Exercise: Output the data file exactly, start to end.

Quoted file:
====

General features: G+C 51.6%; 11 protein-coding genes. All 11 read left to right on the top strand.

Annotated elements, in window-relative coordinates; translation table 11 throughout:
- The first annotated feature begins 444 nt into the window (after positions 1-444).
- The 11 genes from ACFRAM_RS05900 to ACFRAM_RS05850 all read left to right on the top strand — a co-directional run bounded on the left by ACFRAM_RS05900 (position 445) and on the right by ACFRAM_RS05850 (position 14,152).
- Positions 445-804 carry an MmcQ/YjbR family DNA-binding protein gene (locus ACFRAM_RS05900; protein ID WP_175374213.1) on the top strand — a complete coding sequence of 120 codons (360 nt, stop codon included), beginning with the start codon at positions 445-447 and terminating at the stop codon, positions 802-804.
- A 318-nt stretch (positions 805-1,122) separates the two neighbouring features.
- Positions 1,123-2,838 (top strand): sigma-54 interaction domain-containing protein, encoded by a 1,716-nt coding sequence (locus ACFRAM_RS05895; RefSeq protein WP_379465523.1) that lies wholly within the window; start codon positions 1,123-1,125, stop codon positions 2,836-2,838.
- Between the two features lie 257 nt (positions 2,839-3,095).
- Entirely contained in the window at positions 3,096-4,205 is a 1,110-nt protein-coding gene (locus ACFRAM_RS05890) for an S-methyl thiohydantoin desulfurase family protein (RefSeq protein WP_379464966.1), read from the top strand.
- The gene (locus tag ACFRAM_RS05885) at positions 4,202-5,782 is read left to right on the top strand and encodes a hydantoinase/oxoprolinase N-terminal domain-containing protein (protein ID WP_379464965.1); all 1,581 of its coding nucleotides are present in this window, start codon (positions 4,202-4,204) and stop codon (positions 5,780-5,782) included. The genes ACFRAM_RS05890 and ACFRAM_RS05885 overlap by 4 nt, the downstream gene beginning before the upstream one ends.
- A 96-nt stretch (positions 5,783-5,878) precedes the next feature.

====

General features: G+C 51.6%; 11 protein-coding genes. All 11 read left to right on the top strand.

Annotated elements, in window-relative coordinates; translation table 11 throughout:
- The first annotated feature begins 444 nt into the window (after positions 1-444).
- The 11 genes from ACFRAM_RS05900 to ACFRAM_RS05850 all read left to right on the top strand — a co-directional run bounded on the left by ACFRAM_RS05900 (position 445) and on the right by ACFRAM_RS05850 (position 14,152).
- Positions 445-804 carry an MmcQ/YjbR family DNA-binding protein gene (locus ACFRAM_RS05900; protein ID WP_175374213.1) on the top strand — a complete coding sequence of 120 codons (360 nt, stop codon included), beginning with the start codon at positions 445-447 and terminating at the stop codon, positions 802-804.
- A 318-nt stretch (positions 805-1,122) separates the two neighbouring features.
- Positions 1,123-2,838 (top strand): sigma-54 interaction domain-containing protein, encoded by a 1,716-nt coding sequence (locus ACFRAM_RS05895; RefSeq protein WP_379465523.1) that lies wholly within the window; start codon positions 1,123-1,125, stop codon positions 2,836-2,838.
- Between the two features lie 257 nt (positions 2,839-3,095).
- Entirely contained in the window at positions 3,096-4,205 is a 1,110-nt protein-coding gene (locus ACFRAM_RS05890) for an S-methyl thiohydantoin desulfurase family protein (RefSeq protein WP_379464966.1), read from the top strand.
- The gene (locus tag ACFRAM_RS05885) at positions 4,202-5,782 is read left to right on the top strand and encodes a hydantoinase/oxoprolinase N-terminal domain-containing protein (protein ID WP_379464965.1); all 1,581 of its coding nucleotides are present in this window, start codon (positions 4,202-4,204) and stop codon (positions 5,780-5,782) included. The genes ACFRAM_RS05890 and ACFRAM_RS05885 overlap by 4 nt, the downstream gene beginning before the upstream one ends.
- A 96-nt stretch (positions 5,783-5,878) precedes the next feature.